System Of A Down Work Their Way Up

With a boost from metal veterans Slayer and producer Rick Rubin, the L.A. foursome is on the rise.

System of a Down bassist Shavo Odadjian knew going into their recent
U.S. and European tours that opening for the veteran metal act Slayer
was no easy slot to fill.

But Slayer made it a lot easier for the fledgling metal quartet.

“Every show, for sure, there was a member [of Slayer] watching us, or
two or three,” Odadjian said. “That made us more confident because
their crowds are very die-hard Slayer crowds. They don’t want to see
anybody besides Slayer.”

While many established bands take little or no interest in the opening
act, Odadjian, 24, said the veteran metal outfit supported his group
every step of the way. The experience, he said, prepared System of a
Down to co-headline their current 12-date tour with fellow
metal bands Fear Factory and Spineshank.

There have been other heavyweights lending their support to System of
a Down. Superstar producer Rick Rubin (Run D.M.C.) sat behind the
boards for the group’s self-titled debut, which was released last June.

“Rick understands the vision of the band and he shares it and he lets
us be who we are in the way that we want to be,” singer Serj Tankian,
31, said. “He’s been a great supporter, producer, friend, label head,
all in one, and a very positive person. His energy is very inspiring.”

Formed four and a half years ago in Los Angeles, System of a Down’s
members — Tankian, Odadjian, guitarist/vocalist Daron Malakian and
drummer John Dolmayan — are all Armenian-Americans. It’s clear that
coming from an oppressed culture has influenced the group’s political
leanings and, in turn, their music.

One of the band’s songs — “P.L.U.C.K.” (RealAudio excerpt),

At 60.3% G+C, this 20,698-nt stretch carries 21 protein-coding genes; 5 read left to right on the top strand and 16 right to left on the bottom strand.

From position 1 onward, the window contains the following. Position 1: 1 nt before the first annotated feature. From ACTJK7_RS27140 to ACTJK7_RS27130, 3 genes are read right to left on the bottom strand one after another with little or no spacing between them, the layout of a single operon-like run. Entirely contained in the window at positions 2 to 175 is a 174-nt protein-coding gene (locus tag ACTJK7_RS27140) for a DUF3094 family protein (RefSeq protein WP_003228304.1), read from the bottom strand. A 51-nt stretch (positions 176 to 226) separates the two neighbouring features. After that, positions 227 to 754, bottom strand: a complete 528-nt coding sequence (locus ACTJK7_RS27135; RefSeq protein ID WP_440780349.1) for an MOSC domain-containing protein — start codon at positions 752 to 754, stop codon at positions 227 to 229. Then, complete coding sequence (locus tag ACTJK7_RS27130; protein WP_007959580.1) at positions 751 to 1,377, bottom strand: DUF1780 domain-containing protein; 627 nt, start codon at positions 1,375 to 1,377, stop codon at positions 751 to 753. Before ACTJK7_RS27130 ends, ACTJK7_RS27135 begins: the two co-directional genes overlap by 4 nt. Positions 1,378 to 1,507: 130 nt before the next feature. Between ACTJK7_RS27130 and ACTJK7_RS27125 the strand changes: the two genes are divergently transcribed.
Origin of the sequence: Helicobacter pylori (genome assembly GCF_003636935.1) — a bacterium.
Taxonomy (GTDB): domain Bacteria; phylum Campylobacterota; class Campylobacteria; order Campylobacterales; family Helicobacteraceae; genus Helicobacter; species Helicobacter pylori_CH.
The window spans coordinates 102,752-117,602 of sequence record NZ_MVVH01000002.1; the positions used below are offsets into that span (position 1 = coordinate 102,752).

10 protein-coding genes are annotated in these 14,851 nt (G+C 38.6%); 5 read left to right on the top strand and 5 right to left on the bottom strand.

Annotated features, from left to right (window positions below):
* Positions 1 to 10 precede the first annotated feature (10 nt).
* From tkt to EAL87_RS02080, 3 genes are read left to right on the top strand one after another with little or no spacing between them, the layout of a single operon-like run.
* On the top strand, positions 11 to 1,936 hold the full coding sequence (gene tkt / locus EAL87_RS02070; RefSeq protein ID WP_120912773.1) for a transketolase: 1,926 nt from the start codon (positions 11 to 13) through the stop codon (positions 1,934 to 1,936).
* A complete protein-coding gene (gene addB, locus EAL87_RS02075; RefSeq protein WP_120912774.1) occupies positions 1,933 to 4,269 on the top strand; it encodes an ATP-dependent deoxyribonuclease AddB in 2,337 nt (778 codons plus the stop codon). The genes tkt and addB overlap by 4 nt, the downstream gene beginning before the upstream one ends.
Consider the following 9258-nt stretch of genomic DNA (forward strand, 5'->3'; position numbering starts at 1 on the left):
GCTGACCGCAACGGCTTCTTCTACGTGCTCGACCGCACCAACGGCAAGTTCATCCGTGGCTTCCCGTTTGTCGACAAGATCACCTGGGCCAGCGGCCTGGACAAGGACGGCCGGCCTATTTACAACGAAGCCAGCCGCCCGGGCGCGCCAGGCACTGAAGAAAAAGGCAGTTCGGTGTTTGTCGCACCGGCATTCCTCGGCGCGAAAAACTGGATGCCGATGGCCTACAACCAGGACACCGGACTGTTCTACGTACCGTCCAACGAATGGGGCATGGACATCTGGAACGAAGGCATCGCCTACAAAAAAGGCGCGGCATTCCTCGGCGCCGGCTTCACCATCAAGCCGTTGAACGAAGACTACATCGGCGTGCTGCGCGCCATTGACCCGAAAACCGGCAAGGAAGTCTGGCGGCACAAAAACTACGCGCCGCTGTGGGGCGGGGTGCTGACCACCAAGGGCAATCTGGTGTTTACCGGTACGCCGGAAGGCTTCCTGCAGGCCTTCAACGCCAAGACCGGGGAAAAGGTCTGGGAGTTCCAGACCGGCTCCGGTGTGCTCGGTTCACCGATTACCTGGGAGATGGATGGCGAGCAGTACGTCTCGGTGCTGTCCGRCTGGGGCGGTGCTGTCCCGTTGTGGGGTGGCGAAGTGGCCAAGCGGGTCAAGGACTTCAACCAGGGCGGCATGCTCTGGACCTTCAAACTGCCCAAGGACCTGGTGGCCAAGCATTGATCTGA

for instance — addresses the genocide suffered by the Armenians at
the hands of the Turks in the early 1900s.

“It’s absolutely overlooked,” Tankian said of the killings. “If you go
to the U.S. Holocaust Memorial Museum in Washington, D.C., there’s a
quote on the walls from Hitler that talks about what he was planning
to do. And at the end of the quote, it says, ’Who remembers the
massacre of the Armenians?’ So it kind of gave him carte blanche to do
what he did with the Jews.”

Inspired by the convention-bashing writings of William Burroughs,
Henry Miller and Charles Bukowski, Tankian fashions lyrics that range
from direct (“P.L.U.C.K.”) to surreal such as in the song “Suite-Pee.”
And unlike traditional metal acts, many of the band’s songs are
political, delving into complex and sometimes scholarly topics.

The influence of noted political theorist Noam Chomsky, for instance,
surfaces on “War?” (RealAudio excerpt).
The singer said this song is specifically about the Crusades, but
applies to more recent wars as well.

“It’s a symbolic song about most of imperialism using either religion,
or drugs or a terrorist nation as an excuse to do whatever we want in
our foreign policy — politically or militarily,” Tankian said.

“We went against the United Nations in bombing Iraq. … We’re
advancing our economic global policies for our multinational

This past year, the L.A.-based foursome criss-crossed North America as
part of the Ozzfest package tour headlined by heavy-metal icon Ozzy

Although its tour was interrupted recently by the theft of a truck
containing all its gear — as well as that of Fear Factory and
Spineshank — System of a Down expect to be back on the road in no time.